Category Archives: Snacks

Excuse me, how much was that croissant?

Wanchai has recently been experiencing a bit of a battle of the bakeries (we’ll chat soon about the battle of the burger joints).

Not more than 5 years ago, there were only local bakeries selling their sweet breads. Then Passion made its debut and was a great hit with everyone looking for something more upmarket, like an authentic croissant (Not just rough folded in the shape of a croissant aka Swiss bakery… that was just disappointment in a paper bag) or a sourdough loaf. Kayser soon muscled in and now have two bakeries within 300 meters along Queens Road East.

Now, we have a several cafes and bakeries that serve baked goods and pastries… La Station, Le Pain Quotidien, Bakehouse and most recently Big Grains on Tai Wo street (turn left at Hang Seng bank on Johnston Road).

The price of the croissant has steadily risen at each new bakery. Originally $14 at Kayser, it’s now $16 at the new Passion and LPQ. Then $18 at Bakehouse and $23 for the classic at Big Grains.

All the bakeries appear very busy and are doing brisk business with clientele either dining in or taking away. Big Grains is the only bakery with no seating section so it’s like a traditional chinese bakery with a modernised display and selection.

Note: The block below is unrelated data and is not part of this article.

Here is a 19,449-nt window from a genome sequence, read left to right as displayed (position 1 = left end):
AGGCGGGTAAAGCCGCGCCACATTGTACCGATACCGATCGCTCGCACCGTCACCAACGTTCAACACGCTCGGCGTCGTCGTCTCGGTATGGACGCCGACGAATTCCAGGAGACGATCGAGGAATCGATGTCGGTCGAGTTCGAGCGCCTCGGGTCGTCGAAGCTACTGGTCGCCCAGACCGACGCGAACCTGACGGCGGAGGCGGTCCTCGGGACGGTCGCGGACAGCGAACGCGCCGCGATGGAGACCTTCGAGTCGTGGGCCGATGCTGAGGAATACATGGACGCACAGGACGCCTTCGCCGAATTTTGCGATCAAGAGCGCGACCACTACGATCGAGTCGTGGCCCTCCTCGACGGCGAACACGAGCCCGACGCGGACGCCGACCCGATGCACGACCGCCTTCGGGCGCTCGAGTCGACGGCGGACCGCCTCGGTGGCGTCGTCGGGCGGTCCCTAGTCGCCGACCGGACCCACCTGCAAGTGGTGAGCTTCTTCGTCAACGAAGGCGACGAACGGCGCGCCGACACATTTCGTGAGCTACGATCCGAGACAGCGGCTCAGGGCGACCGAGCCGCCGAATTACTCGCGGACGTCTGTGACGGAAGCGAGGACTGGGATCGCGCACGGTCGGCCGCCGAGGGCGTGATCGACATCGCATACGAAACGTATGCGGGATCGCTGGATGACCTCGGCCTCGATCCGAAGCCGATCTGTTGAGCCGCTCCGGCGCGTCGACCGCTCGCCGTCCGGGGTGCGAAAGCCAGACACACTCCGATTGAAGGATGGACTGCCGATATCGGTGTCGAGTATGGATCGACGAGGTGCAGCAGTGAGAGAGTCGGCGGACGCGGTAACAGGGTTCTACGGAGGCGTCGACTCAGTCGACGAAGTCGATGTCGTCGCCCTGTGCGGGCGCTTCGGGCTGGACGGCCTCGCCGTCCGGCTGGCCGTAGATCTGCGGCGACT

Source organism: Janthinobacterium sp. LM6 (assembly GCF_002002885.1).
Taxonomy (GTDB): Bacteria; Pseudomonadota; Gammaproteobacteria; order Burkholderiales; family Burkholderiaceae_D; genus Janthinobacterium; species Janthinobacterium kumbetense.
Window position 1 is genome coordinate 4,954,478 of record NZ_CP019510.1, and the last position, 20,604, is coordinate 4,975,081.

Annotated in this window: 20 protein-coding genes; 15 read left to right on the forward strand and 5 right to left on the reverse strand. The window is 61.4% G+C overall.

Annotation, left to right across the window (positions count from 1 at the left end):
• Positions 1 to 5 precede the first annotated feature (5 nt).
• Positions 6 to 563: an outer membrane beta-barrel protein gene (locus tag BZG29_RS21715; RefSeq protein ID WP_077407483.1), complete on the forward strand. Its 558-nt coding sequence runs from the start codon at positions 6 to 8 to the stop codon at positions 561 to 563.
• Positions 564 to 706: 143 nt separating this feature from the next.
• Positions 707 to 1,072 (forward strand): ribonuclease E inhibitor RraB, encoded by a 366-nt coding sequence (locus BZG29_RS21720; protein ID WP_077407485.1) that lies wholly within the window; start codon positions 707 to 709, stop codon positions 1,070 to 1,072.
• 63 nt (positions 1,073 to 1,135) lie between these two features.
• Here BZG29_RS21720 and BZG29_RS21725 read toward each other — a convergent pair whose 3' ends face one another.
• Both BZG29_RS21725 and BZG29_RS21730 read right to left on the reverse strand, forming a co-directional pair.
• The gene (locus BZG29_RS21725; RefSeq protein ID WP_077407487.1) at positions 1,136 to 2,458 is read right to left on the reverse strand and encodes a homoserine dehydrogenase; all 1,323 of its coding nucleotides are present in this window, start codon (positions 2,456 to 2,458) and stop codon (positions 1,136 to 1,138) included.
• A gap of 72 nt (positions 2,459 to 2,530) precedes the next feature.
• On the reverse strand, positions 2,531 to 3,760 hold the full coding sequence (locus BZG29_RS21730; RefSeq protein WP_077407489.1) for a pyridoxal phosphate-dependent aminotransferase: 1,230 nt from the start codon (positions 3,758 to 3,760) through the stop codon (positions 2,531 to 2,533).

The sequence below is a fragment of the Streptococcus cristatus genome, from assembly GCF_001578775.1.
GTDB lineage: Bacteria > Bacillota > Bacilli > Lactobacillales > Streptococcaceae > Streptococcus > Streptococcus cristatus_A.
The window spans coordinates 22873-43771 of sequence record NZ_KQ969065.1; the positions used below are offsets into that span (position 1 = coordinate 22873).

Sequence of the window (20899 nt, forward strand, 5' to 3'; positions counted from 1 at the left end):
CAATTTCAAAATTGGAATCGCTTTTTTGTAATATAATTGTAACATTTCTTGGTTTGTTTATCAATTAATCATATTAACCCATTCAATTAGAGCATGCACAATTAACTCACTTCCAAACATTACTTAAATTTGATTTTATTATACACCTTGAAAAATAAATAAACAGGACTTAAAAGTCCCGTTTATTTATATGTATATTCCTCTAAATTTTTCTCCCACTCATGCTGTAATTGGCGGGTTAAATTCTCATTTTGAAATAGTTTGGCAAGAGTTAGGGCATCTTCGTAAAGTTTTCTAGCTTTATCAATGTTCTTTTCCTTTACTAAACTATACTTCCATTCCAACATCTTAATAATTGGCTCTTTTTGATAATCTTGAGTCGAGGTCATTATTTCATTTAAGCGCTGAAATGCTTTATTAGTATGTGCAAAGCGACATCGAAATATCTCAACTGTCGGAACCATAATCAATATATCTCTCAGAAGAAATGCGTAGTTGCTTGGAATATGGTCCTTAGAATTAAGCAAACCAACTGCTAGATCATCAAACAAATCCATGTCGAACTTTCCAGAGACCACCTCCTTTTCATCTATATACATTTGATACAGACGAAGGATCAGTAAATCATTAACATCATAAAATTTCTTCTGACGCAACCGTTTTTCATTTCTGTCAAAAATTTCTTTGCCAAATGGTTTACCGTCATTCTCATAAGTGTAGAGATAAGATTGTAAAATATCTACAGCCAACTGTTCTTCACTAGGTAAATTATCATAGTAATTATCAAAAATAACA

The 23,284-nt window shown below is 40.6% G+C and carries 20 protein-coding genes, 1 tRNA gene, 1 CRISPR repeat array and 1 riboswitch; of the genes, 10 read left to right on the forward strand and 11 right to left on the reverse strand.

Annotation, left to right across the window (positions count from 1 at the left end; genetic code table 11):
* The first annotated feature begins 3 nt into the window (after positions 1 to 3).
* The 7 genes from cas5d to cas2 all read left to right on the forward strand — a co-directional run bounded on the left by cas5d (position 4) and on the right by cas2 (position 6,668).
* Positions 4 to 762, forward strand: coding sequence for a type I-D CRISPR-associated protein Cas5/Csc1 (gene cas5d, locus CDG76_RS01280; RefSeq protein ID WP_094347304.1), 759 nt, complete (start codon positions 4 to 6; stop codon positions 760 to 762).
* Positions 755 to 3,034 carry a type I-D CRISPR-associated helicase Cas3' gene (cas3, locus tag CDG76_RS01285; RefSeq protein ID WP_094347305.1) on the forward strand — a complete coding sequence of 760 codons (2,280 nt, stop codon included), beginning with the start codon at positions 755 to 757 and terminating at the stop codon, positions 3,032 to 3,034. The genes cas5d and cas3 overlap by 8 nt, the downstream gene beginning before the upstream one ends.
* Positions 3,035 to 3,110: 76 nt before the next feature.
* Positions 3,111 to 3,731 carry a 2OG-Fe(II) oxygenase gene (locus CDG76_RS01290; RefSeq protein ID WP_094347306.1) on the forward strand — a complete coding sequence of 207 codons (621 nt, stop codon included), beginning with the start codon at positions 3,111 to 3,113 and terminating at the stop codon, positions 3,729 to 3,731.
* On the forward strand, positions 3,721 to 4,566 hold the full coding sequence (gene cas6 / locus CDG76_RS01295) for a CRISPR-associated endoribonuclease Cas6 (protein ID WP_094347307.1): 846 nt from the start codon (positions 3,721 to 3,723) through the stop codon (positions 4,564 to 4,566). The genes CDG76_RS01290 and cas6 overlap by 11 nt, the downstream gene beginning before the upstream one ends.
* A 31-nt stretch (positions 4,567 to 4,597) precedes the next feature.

At $27, you’re halfway to a meal deal at a local Hong Kong Cafe. Will one of these croissants be as satisfying?

Then there’s this strange bun called “chocolate soil” charming name.

A selection of creamy sweet treats in the refrigerated section.

A new take on the Swiss roll at traditional bakeries. More cream less sponge it looks like. Check out the price for a whole roll… that’s maybe 4-5x of what the traditional bakeries like ABC, Happy Cake, A1 bakeries charge. Is it really that good? Giving Japanese bakery Yoku Moku some competition..?

Who can forget cookies? These are ovo lacto vegetarian. So if you know of anyone who is on a restricted no-egg no-dairy diet, this would be the first bakery in Wanchai to cater to them πŸ‘. Watch out for the nuts though, and sticker shock when paying the bill.

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Marks and Spencer Food Store Opening Hours

Why don’t corporate websites publish their opening hours?

This morning rogue #1 requested clementines. She said: “I like the ones that are easy to peel and without seeds. Can you go to Marks and Spencer to buy them.”

Geez. Ok so rather than disappoint a four year old, I checked that the local fruit shops didn’t have anything similar (ok they had the Japanese Mikan version at twice the price) and hopped on a bus to the nearest M&S food hall.